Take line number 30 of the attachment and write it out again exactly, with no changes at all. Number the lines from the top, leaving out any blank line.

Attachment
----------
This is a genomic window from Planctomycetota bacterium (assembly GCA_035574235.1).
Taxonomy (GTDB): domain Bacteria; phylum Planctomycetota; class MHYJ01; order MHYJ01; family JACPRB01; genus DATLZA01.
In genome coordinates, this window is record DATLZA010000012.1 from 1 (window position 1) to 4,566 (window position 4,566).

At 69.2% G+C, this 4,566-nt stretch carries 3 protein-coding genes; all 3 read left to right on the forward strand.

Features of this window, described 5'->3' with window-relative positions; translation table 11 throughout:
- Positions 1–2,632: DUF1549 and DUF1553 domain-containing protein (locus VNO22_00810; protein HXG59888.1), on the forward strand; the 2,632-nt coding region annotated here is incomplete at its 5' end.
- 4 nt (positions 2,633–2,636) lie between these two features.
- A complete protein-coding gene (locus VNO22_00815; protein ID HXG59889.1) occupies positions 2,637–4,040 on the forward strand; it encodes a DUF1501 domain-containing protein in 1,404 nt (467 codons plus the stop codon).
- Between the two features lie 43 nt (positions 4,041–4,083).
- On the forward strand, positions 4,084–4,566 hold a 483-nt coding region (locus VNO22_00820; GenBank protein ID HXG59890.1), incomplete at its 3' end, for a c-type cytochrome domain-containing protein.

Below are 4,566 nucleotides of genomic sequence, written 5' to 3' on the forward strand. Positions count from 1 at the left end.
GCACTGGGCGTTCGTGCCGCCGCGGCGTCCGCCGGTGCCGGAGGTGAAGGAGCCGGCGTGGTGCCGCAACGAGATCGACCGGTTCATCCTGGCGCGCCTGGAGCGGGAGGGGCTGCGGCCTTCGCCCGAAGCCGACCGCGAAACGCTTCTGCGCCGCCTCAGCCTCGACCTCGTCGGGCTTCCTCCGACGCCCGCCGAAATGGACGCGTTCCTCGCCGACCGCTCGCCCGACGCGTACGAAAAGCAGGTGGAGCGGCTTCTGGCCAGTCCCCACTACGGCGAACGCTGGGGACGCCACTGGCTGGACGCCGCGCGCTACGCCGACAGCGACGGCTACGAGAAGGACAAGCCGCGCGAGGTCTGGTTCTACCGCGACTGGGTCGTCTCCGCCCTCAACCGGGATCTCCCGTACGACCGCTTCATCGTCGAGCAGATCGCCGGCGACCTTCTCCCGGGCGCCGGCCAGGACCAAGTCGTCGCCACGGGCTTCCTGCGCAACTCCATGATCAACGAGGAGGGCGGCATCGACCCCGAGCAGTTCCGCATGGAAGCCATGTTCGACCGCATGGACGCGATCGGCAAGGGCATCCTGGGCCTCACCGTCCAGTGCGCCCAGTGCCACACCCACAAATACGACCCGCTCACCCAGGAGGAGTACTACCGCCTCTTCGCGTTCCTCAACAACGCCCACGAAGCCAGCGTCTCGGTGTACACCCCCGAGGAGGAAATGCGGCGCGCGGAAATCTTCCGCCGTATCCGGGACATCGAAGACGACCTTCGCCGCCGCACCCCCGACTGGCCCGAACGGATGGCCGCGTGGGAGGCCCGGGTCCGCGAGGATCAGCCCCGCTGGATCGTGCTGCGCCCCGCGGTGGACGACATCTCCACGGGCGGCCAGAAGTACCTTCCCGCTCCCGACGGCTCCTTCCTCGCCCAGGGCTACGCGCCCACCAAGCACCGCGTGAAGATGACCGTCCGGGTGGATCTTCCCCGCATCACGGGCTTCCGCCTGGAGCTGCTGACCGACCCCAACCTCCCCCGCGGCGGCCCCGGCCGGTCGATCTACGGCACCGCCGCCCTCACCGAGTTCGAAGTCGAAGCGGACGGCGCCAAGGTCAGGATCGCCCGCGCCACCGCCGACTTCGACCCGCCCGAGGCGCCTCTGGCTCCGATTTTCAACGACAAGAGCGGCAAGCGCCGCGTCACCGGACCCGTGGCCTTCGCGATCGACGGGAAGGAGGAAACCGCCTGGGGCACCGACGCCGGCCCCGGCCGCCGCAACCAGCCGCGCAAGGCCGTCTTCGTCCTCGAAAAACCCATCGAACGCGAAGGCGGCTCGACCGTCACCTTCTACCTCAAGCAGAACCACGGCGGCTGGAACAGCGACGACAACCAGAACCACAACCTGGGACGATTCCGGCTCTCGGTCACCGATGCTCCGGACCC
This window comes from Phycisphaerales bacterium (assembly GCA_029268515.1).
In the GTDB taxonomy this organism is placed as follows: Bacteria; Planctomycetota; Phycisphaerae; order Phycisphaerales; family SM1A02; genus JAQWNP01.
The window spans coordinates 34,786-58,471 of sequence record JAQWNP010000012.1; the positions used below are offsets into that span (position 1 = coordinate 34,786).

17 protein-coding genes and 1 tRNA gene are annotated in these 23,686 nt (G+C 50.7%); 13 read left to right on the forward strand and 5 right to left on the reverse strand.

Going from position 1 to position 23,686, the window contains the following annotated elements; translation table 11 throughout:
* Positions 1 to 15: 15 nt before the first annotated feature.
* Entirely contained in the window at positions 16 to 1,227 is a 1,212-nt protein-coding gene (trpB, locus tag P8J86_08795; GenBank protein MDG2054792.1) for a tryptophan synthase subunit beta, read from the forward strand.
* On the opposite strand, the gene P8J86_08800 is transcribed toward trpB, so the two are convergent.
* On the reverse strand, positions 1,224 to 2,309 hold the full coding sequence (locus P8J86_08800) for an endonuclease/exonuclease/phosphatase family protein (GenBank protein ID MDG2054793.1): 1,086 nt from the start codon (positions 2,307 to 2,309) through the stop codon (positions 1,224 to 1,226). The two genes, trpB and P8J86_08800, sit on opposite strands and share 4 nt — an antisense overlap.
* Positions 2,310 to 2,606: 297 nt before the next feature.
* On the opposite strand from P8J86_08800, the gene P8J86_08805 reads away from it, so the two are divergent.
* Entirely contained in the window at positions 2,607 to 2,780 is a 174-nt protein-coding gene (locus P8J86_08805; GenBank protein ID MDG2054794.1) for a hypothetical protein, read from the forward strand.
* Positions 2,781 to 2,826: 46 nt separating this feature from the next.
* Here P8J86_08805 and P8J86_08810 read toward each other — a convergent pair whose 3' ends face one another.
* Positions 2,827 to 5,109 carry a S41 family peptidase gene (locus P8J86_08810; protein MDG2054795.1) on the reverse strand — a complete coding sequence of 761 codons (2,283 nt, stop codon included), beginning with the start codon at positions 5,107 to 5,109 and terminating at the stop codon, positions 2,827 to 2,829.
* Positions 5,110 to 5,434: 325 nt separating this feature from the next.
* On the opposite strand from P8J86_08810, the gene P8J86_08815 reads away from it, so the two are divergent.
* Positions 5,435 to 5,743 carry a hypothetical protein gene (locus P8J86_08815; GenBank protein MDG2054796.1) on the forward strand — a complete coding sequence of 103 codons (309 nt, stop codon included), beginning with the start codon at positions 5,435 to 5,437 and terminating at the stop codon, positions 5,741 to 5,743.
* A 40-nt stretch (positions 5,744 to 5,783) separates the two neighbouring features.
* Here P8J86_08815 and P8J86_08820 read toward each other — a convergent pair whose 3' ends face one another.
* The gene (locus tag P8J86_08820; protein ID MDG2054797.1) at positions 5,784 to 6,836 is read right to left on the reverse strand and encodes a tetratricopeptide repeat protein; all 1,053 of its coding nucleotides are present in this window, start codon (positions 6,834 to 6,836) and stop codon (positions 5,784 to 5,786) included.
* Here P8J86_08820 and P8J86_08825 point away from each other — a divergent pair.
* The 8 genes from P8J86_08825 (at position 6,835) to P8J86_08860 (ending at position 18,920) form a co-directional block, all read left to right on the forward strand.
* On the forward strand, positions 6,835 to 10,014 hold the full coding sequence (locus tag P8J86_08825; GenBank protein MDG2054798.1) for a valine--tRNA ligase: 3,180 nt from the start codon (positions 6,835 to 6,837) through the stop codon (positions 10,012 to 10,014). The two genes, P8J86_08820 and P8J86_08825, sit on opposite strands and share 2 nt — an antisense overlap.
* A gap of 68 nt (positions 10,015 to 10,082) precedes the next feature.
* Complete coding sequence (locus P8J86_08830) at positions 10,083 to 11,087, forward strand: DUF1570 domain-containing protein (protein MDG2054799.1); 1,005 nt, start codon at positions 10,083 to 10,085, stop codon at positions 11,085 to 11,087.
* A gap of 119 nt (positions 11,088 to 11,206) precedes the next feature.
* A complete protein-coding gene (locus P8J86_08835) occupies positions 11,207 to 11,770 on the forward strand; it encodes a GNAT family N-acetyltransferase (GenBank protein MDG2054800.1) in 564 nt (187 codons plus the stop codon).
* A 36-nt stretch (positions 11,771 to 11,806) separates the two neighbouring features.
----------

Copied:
* Positions 5,435 to 5,743 carry a hypothetical protein gene (locus P8J86_08815; GenBank protein MDG2054796.1) on the forward strand — a complete coding sequence of 103 codons (309 nt, stop codon included), beginning with the start codon at positions 5,435 to 5,437 and terminating at the stop codon, positions 5,741 to 5,743.